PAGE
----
• Physical, which involves the loss of a loved one, i.e. spouse, parents, child, etc., or someone you shared a close bond with.

  • Life events, such as divorce.

  • Occupational, which involves losing your job or financial status, etc.

Understanding Grief, Loss and Bereavement FAQs

Is Grief One of Life's Greatest Teachers?

Yes, grief is one of life’s most outstanding teachers. Grief makes the bereaved person question every decision of his/her life. The bereaved person assesses everything. It's like relearning how to live in life, how to cope with simple tasks and how to stay sane without drowning in grief. If you lean into the natural process of grieving, face the immense pain and express the emotions as it is; Grief can be completely transformative.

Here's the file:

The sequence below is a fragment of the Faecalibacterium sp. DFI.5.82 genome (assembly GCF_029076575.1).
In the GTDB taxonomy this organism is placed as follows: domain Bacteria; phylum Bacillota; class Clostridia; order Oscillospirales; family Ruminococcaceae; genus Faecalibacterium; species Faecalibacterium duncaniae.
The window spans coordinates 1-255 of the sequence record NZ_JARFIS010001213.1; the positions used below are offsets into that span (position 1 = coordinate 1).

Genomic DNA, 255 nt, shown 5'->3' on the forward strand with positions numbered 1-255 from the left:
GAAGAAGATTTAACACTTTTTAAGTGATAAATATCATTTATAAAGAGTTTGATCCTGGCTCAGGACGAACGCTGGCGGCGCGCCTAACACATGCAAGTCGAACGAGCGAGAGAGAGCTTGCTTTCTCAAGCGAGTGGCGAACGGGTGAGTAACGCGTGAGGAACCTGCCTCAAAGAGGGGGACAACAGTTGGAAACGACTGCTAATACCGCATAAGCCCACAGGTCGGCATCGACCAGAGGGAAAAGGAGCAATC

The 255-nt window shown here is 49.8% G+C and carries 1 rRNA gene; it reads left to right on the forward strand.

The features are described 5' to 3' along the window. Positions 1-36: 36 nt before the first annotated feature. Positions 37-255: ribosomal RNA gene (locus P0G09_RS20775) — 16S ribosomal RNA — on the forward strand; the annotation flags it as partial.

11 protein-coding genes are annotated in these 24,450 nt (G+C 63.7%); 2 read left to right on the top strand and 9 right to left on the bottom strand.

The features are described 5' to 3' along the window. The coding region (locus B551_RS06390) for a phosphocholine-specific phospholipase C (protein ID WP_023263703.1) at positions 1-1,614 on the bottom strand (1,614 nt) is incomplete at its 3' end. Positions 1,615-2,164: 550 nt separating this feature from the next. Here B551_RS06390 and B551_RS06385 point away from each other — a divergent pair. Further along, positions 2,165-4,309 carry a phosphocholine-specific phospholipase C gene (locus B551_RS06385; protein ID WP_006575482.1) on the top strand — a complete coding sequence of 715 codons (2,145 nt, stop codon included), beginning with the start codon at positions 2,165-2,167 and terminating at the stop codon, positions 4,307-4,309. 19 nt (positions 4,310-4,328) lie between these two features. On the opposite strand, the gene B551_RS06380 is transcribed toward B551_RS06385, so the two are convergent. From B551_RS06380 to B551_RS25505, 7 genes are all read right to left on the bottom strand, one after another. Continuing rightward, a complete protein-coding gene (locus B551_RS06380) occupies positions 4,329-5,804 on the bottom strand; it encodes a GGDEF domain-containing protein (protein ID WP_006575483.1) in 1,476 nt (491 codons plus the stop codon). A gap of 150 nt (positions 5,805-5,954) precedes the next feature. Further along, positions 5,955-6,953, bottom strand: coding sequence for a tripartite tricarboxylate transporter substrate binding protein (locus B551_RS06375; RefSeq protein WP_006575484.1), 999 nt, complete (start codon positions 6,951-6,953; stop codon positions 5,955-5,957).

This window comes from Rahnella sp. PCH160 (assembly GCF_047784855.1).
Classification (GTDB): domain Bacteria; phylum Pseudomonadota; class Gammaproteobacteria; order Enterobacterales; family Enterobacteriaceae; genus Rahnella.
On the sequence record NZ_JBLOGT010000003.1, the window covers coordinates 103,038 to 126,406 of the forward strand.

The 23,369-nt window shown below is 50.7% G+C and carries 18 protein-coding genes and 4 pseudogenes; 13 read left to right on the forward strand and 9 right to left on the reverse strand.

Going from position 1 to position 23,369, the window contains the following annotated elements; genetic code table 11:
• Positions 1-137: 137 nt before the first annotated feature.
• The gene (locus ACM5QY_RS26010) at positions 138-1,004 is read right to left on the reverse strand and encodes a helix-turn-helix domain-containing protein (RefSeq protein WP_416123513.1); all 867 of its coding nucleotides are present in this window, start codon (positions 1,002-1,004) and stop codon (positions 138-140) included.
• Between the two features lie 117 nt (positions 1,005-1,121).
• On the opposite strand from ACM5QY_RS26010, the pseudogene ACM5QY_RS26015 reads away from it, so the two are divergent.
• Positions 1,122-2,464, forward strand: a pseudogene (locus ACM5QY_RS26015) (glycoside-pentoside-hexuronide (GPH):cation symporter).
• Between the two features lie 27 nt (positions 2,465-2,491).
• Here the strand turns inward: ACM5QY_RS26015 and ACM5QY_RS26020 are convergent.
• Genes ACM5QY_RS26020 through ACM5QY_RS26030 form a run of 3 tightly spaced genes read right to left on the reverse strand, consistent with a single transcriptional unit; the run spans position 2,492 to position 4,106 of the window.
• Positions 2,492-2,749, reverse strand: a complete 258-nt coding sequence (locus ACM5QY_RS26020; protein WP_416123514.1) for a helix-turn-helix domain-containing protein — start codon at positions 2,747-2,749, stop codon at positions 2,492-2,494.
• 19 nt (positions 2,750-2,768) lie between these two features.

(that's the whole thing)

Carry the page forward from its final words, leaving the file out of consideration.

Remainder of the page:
Is Grief Selfish?

The pain of losing, mourning the death of a loved one and seeing your life without them is unbearable. The bereaved person going through all this is learning to relive life. We advise passengers on an airplane to take care of themselves first when in an emergency. The same is true when you experience the death of a loved. Grieving properly is not selfish. It is essential to take necessary steps to ensure you heal and learn to adjust to the alternative world. The bereaved person may be perceived as selfish by those not grieving. As a result, their community network may become impatient with them. This has a tendency to prolong the grief. Not dealing with grief may cause the bereaved to be trapped within an endless cycle of grief and may not properly learn how to cope with the absence of their loved one. For them, this pain is their world and the world outside that pain is silent. Most times we rush bereaved people to move on and there is still a lot to learn on normalising grief, making the society grief sensitive.